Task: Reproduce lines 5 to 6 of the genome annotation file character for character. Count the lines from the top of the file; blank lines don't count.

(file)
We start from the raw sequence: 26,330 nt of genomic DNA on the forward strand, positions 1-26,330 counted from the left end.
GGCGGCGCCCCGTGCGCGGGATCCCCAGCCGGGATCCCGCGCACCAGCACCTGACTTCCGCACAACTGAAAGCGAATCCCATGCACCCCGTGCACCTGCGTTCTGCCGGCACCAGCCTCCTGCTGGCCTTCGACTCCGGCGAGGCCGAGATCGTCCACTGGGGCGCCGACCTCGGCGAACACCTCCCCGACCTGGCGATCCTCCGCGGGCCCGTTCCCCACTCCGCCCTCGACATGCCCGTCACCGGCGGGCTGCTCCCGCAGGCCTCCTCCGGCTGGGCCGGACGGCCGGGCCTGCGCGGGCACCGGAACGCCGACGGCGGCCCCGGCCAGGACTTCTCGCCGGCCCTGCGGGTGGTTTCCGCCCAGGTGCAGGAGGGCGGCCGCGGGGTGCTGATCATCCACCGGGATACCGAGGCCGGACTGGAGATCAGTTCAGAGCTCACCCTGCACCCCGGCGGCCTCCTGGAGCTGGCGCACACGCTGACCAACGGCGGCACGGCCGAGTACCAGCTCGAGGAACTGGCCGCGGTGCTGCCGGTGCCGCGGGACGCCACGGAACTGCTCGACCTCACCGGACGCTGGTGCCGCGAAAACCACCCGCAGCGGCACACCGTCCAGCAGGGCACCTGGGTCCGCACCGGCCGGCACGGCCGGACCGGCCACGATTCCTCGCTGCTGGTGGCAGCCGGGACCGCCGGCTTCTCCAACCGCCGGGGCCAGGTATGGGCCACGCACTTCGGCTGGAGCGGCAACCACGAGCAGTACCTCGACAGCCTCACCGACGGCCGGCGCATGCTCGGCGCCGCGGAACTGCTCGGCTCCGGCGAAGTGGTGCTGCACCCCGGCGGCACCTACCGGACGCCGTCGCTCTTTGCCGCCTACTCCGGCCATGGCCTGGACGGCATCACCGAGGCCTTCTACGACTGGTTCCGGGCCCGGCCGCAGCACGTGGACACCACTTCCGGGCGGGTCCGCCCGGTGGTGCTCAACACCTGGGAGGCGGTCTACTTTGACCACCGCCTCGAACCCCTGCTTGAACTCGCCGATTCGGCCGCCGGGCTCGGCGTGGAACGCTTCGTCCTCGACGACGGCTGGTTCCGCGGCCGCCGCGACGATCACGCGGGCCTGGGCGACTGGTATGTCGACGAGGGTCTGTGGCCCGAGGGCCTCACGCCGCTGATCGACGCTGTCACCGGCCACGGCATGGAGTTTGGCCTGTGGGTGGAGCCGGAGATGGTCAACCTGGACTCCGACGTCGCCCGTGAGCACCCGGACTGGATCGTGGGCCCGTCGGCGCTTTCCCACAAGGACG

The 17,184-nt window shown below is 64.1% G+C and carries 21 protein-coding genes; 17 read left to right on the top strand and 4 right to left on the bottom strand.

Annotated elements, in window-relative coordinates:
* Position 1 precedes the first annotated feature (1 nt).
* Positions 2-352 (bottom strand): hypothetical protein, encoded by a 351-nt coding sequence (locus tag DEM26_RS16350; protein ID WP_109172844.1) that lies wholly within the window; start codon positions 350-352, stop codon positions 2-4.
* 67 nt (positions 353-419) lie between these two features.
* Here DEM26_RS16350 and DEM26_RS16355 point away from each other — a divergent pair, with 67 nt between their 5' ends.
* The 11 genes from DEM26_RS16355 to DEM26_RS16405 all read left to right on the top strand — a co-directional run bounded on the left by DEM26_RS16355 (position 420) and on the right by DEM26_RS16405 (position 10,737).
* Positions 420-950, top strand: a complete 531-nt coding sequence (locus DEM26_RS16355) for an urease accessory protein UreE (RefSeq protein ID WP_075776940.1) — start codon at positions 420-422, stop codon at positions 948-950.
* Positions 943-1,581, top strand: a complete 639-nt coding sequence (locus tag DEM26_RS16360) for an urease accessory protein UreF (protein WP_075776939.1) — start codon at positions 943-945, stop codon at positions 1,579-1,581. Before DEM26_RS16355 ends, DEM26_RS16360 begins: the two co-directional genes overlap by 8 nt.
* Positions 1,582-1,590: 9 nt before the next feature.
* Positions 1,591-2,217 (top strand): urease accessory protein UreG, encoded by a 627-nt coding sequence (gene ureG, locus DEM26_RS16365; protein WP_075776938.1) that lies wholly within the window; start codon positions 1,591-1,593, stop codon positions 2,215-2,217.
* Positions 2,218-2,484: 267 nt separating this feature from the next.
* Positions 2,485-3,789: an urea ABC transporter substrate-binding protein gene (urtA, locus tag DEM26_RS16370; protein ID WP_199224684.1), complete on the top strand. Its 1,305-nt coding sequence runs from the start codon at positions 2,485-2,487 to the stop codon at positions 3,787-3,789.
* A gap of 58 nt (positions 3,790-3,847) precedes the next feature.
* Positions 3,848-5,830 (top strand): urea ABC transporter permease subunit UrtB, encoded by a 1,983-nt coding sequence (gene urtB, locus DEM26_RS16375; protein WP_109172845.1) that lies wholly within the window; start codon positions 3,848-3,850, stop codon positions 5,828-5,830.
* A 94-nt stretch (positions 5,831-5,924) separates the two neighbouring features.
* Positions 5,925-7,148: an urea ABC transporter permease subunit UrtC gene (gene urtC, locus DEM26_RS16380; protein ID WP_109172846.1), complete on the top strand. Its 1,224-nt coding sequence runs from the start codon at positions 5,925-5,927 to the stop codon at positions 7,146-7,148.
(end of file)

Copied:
* Position 1 precedes the first annotated feature (1 nt).
* Positions 2-352 (bottom strand): hypothetical protein, encoded by a 351-nt coding sequence (locus tag DEM26_RS16350; protein ID WP_109172844.1) that lies wholly within the window; start codon positions 350-352, stop codon positions 2-4.